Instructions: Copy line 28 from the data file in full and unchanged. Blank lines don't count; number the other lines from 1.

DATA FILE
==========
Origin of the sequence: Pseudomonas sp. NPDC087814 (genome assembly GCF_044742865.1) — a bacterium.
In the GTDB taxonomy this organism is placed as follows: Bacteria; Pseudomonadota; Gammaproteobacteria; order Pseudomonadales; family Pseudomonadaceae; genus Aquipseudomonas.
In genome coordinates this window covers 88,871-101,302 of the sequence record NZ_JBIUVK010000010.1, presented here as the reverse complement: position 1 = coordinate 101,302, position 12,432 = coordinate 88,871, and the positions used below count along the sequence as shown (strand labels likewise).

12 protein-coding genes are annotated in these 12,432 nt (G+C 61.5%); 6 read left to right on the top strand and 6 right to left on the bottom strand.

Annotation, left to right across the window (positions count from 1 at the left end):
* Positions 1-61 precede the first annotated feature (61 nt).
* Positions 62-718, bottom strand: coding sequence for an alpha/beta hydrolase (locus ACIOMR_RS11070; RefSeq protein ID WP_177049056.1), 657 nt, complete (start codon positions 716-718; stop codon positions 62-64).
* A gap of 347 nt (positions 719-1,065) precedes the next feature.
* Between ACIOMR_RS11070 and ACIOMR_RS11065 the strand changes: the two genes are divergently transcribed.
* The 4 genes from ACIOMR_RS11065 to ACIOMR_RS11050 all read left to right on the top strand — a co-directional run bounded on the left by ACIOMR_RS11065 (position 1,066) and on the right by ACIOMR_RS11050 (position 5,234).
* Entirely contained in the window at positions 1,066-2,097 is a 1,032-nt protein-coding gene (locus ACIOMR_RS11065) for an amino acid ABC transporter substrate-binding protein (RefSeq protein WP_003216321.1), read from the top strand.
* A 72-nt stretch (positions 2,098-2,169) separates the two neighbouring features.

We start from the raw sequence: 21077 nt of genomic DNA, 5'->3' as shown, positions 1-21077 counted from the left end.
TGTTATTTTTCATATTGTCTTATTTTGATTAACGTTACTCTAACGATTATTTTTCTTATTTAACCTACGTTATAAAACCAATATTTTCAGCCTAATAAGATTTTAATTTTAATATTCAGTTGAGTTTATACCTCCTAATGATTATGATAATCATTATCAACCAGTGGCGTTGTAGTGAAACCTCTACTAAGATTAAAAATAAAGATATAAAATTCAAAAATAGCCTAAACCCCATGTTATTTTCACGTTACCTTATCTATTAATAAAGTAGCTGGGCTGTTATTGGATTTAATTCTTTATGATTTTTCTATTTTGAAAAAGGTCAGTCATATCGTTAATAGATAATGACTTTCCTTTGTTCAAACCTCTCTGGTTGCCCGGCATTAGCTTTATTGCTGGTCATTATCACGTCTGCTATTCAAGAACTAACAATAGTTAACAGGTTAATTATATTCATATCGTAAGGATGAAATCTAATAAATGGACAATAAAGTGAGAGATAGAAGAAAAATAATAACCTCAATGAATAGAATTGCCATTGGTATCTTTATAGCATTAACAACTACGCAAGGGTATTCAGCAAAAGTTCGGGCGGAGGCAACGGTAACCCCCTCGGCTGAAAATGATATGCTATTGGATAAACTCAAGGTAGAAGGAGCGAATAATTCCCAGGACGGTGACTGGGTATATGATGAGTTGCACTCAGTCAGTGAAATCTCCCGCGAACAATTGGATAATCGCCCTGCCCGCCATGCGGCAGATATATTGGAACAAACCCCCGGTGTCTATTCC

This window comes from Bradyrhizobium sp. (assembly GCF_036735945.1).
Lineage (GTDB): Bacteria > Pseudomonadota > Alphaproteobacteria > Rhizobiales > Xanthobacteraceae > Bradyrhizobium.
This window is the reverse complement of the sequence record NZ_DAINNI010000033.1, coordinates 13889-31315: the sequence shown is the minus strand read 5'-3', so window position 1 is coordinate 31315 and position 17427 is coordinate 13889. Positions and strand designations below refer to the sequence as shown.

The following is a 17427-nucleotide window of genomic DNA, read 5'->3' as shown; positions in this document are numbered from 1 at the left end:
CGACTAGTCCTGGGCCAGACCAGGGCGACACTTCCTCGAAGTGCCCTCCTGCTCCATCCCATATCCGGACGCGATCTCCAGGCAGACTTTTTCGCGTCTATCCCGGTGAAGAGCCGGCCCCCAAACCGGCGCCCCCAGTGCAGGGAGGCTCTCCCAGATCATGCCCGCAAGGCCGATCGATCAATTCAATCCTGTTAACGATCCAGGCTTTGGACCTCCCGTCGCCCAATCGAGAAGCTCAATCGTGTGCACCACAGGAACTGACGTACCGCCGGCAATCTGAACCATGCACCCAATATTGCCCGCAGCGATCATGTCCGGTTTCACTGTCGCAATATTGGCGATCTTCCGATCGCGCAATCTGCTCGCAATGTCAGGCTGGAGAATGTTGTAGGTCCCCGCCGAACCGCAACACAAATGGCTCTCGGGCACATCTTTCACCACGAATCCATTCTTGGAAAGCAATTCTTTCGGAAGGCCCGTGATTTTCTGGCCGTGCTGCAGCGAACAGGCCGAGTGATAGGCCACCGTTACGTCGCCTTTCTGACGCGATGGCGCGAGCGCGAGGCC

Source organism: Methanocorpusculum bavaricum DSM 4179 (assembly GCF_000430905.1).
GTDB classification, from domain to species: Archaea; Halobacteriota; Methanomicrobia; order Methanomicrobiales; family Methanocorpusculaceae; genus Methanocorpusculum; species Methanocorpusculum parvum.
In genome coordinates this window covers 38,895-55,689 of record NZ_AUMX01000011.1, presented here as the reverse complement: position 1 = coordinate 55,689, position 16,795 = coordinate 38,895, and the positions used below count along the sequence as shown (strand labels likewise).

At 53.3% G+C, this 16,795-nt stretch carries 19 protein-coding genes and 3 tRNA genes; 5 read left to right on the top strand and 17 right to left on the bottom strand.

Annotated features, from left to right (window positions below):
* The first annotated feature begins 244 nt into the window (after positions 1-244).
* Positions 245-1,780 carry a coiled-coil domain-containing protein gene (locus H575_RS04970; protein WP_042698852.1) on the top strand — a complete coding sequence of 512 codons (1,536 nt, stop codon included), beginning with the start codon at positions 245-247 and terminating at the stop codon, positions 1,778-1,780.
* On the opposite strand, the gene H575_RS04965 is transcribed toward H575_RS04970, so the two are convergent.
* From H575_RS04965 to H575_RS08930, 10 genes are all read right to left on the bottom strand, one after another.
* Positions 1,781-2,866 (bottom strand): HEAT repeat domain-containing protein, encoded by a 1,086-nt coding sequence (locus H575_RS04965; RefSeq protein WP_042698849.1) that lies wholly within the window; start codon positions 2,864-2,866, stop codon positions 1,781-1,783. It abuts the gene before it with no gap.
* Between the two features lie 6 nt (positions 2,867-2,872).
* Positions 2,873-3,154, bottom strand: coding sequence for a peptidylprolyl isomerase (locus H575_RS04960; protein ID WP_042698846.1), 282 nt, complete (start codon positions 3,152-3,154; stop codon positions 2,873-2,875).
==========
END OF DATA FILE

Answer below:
* From H575_RS04965 to H575_RS08930, 10 genes are all read right to left on the bottom strand, one after another.